COVID lessons from abroad: The myth of the strong leader
Getting some cash into the hands of the population is the best way to kickstart the economy. The USA is very aggressively doing that
The pandemic, the Nobel Laureate Abhijit Banerjee quipped, has served to explode the twin myths of the strong leader and a strong centre. The virus and the crisis, he said, required nuanced response from local leaders and authorities. A decentralized approach was working better across the world, he suggested. Some of the lessons in his own words:
• Indonesia has decided it is going to give out cash transfers and it is going to give it out entirely through a community decision making process. So, the community will decide, who are the people who are needy and choose them for the transfers. We realised that it doesn’t do any worse than centralised targeting. People make judgments about what is appropriate in a much more locally nuanced way.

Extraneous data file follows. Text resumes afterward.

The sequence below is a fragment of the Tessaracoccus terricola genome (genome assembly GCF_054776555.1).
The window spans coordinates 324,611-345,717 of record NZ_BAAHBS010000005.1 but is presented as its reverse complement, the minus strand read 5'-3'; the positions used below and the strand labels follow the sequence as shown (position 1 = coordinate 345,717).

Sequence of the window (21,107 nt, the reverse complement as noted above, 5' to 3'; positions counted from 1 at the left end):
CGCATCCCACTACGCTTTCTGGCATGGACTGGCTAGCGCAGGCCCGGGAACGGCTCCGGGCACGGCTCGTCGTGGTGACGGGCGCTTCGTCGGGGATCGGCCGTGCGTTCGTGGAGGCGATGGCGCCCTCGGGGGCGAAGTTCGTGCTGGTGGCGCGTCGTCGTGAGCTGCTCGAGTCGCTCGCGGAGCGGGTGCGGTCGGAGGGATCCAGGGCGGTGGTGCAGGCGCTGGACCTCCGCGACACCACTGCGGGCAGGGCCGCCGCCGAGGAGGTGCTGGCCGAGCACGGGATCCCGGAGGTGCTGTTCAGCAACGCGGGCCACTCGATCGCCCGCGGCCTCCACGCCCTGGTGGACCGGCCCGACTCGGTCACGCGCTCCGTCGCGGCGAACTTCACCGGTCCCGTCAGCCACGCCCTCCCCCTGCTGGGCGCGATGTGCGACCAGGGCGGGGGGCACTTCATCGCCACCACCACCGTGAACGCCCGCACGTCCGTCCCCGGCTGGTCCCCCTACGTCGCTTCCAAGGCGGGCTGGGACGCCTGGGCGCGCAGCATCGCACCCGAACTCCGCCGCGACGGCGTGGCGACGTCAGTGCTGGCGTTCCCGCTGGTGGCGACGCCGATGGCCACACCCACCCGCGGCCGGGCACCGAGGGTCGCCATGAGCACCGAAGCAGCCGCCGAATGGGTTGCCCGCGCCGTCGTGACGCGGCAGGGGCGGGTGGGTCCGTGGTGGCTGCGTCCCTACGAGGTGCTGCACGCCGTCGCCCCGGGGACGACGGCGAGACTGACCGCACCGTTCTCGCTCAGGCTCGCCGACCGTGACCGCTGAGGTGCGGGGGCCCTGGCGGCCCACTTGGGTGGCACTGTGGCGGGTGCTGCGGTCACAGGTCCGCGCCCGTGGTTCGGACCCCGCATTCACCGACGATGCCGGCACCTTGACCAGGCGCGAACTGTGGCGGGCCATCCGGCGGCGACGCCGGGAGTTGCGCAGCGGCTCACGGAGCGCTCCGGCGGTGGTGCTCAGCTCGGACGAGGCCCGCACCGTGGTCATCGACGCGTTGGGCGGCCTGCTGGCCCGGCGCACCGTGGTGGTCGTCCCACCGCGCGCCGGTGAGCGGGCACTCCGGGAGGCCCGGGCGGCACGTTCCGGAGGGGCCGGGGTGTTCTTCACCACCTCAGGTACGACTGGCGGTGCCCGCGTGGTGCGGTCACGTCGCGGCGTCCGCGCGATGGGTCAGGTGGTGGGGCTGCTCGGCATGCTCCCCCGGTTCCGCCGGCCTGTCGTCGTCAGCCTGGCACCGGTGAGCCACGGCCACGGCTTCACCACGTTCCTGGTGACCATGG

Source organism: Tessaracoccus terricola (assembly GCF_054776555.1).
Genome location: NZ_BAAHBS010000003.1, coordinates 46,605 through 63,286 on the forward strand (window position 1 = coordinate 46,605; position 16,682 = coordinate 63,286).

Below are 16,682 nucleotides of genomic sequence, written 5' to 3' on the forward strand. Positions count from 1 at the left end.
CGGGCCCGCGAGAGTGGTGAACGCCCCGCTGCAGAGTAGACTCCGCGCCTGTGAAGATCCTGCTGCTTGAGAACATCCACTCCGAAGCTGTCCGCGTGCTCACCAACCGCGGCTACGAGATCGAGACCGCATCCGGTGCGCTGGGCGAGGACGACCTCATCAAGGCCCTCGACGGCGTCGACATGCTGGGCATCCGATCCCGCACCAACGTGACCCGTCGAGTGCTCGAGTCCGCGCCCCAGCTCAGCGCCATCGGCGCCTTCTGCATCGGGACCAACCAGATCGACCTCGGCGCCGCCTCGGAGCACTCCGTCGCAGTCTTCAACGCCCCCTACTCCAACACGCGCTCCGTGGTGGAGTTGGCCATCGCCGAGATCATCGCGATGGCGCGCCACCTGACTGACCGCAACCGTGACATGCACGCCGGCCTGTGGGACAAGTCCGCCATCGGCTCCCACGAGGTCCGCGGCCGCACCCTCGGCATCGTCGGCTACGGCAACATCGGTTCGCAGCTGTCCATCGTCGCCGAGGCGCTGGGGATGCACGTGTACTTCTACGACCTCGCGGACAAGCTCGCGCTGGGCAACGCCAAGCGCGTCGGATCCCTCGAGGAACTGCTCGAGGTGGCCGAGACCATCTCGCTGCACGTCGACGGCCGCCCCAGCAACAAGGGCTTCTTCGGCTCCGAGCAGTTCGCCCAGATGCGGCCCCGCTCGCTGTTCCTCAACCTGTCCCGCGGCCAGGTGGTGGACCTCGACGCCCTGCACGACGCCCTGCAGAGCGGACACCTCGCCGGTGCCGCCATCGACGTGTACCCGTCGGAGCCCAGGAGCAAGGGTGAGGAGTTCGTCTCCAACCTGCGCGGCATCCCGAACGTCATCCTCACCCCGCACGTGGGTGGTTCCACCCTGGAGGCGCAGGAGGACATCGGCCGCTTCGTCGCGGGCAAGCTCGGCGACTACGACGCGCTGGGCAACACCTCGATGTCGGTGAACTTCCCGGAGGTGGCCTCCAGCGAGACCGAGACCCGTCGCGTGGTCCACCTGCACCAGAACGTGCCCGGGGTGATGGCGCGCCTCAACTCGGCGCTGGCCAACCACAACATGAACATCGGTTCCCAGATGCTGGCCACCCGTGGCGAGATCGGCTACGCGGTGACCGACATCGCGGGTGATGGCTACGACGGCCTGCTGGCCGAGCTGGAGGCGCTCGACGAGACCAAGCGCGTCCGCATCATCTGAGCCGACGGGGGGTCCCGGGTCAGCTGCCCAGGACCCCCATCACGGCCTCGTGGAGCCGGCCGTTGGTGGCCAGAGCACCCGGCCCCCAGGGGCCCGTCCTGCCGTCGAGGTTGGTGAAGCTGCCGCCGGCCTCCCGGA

• Getting some cash into the hands of the population is the best way to kick start the economy. The USA is very aggressively doing that. This is a Republican administration run by a bunch of financiers. This is not run by a bunch of socially minded liberals, but by people who used to work in the financial sector. But they have decided that just for economic survival we need to pump money into people’s hands.
• The Italian State has been run by not so distinguished people for a while. As a result, the health system was on its last legs. The US moving in a much more nationalist direction is extremely frightening for the world. The rise of China is seen as a threat and if the US starts reacting to it, it will be an extremely destabilising threat. That is something to worry about a lot.
• US and Brazil are the two countries that are messing up right and left. These are two ‘strongmen’ pretending they understand everything…but what they say every day is laughable. If anyone wanted to believe in the strongman theory, this is the time to disabuse themselves.